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Nov 26, 2007

Vodafone "InsideOut" connects phones to Second Life

Via Textually.org








Vodafone offers a new service called "InsideOut" that allows interaction between characters in Second Life and real phones.

"Both voice calls and text messages can be ferried in and out of the game, with SMSes running a cool L$300 (around $1) and voice calls running L$300 per minute.

Calls and messages placed to Second Life, though, are billed at the same rate as they would be to a traditional German phone."

Nov 25, 2007


Researchers at the Fraunhofer Institute for Computer Architecture and Software Technology FIRST and the Charite hospital in Berlin have developed a new EEG-controlled robot arm, which might one day bring help to people with paralysis.
Electrodes attached to the patient's scalp measure the brain's electrical signals, which are amplified and transmitted to a computer. Highly efficient algorithms analyze these signals using a self-learning technique. The software is capable of detecting changes in brain activity that take place even before a movement is carried out. It can recognize and distinguish between the patterns of signals that correspond to an intention to raise the left or right hand, and extract them from the pulses being fired by millions of other neurons in the brain. These neural signal patterns are then converted into control instructions for the computer. "The aim of the project is to help people with severe motor disabilities to carry out everyday tasks. The advantage of our technology is that it is capable of translating an intended action directly into instructions for the computer," says team leader Florin Popescu. The Brain2Robot project has been granted around 1.3 million euros in research funding under the EU's sixth Framework Programme (FP6). Its focus lies on developing medical applications, in particular control systems for prosthetics, personal robots and wheelchairs. The researchers have also developed a "thought-controlled typewriter", a communication device that enables severely paralyzed patients to pick out letters of the alphabet and write texts. The robot arm could be ready for commercialization in just a few years' time.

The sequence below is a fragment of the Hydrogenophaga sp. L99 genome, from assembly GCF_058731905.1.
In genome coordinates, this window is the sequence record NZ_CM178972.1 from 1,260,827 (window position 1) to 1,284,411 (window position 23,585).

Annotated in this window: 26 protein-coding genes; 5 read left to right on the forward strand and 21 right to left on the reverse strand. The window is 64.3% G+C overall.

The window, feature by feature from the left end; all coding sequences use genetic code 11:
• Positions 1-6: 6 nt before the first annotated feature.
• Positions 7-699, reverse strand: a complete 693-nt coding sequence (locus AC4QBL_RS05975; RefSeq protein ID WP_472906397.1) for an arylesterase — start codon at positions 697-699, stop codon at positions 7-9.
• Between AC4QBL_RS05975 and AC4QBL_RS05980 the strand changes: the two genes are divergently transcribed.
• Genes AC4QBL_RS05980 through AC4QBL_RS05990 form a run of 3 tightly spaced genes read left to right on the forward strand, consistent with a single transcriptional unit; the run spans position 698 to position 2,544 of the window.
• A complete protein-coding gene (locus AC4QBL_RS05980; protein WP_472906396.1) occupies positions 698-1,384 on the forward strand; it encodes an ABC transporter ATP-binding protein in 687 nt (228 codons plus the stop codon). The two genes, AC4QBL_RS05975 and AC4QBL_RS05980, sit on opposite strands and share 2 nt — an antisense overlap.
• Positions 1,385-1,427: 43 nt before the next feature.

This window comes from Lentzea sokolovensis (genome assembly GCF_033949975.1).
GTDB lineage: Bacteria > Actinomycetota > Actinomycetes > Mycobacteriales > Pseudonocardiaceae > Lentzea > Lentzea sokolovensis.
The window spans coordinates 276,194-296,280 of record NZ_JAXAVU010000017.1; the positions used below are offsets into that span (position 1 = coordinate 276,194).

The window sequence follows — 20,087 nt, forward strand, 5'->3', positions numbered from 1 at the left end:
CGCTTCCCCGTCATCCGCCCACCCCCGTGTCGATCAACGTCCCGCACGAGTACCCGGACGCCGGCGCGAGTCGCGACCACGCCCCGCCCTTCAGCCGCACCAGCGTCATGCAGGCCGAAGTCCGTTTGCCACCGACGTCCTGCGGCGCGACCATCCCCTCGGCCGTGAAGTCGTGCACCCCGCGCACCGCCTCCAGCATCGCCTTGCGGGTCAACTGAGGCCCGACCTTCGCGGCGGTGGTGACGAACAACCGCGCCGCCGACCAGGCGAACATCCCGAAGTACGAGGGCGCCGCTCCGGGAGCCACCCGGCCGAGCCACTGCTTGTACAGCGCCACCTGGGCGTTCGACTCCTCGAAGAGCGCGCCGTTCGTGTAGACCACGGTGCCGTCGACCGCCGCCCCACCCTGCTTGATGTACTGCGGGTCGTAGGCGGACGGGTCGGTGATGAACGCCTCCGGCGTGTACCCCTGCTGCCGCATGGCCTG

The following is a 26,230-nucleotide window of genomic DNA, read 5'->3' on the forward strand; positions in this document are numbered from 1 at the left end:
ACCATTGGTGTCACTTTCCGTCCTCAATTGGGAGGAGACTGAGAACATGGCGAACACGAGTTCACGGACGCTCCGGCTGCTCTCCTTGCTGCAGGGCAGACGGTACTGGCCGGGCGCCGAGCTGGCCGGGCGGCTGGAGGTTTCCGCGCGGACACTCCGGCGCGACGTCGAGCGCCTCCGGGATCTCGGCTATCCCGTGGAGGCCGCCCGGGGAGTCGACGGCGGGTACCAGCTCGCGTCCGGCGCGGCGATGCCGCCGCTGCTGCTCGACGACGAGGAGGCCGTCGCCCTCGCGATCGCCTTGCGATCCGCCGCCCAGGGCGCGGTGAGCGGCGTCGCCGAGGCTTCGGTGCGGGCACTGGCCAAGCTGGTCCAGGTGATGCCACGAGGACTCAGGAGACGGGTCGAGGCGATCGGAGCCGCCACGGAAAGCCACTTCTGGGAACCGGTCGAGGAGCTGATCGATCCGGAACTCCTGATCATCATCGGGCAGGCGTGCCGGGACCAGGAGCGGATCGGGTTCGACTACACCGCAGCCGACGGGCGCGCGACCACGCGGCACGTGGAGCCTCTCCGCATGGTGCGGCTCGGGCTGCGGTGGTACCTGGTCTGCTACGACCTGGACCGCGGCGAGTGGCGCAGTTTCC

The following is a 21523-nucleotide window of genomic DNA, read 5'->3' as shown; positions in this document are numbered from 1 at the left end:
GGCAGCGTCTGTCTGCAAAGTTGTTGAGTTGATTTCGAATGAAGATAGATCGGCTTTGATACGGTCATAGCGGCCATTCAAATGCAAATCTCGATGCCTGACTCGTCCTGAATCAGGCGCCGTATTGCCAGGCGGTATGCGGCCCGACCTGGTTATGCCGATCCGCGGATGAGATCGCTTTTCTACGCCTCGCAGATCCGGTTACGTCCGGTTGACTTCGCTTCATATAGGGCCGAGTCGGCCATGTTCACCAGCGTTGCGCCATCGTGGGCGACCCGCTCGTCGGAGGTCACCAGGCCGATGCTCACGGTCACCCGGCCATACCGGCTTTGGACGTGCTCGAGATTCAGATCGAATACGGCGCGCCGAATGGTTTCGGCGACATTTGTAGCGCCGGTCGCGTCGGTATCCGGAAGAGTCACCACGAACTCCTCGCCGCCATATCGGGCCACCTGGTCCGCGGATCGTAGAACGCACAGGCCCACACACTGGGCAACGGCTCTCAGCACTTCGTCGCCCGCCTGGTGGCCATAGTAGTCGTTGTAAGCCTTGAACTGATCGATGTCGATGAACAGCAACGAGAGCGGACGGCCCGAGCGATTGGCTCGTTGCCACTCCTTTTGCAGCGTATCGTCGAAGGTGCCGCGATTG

Press release:Brain2Robot

Project page:Brain2Robot

Quasi-movements: A novel motor-cognitive phenomenon

Quasi-movements: A novel motor-cognitive phenomenon.

Neuropsychologia. 2007 Oct 22;

Authors: Nikulin VV, Hohlefeld FU, Jacobs AM, Curio G

We introduce quasi-movements and define them as volitional movements which are minimized by the subject to such an extent that finally they become undetectable by objective measures. They are intended as overt movements, but the absence of the measurable motor responses and the subjective experience make quasi-movements similar to motor imagery. We used the amplitude dynamics of electroencephalographic alpha oscillations as a marker of the regional involvement of cortical areas in three experimental tasks: movement execution, kinesthetic motor imagery, and quasi-movements. All three conditions were associated with a significant suppression of alpha oscillations over the sensorimotor hand area of the contralateral hemisphere. This suppression was strongest for executed movements, and stronger for quasi-movements than for motor imagery. The topography of alpha suppression was similar in all three conditions. Proprioceptive sensations related to quasi-movements contribute to the assumption that the "sense of movement" can originate from central efferent processes. Quasi-movements are also congruent with the postulated continuity between motor imagery and movement preparation/execution. We also show that in healthy subjects quasi-movements can be effectively used in brain-computer interface research leading to a significantly smaller classification error ( approximately 47% of relative decrease) in comparison to the errors obtained with conventionally used motor imagery strategies.

Cognitive enhancement on BMA

The British Medical Association has just released a report on the ethical implications of using medical technology to enhance cognitive function and optimise the brain

Virtual Eve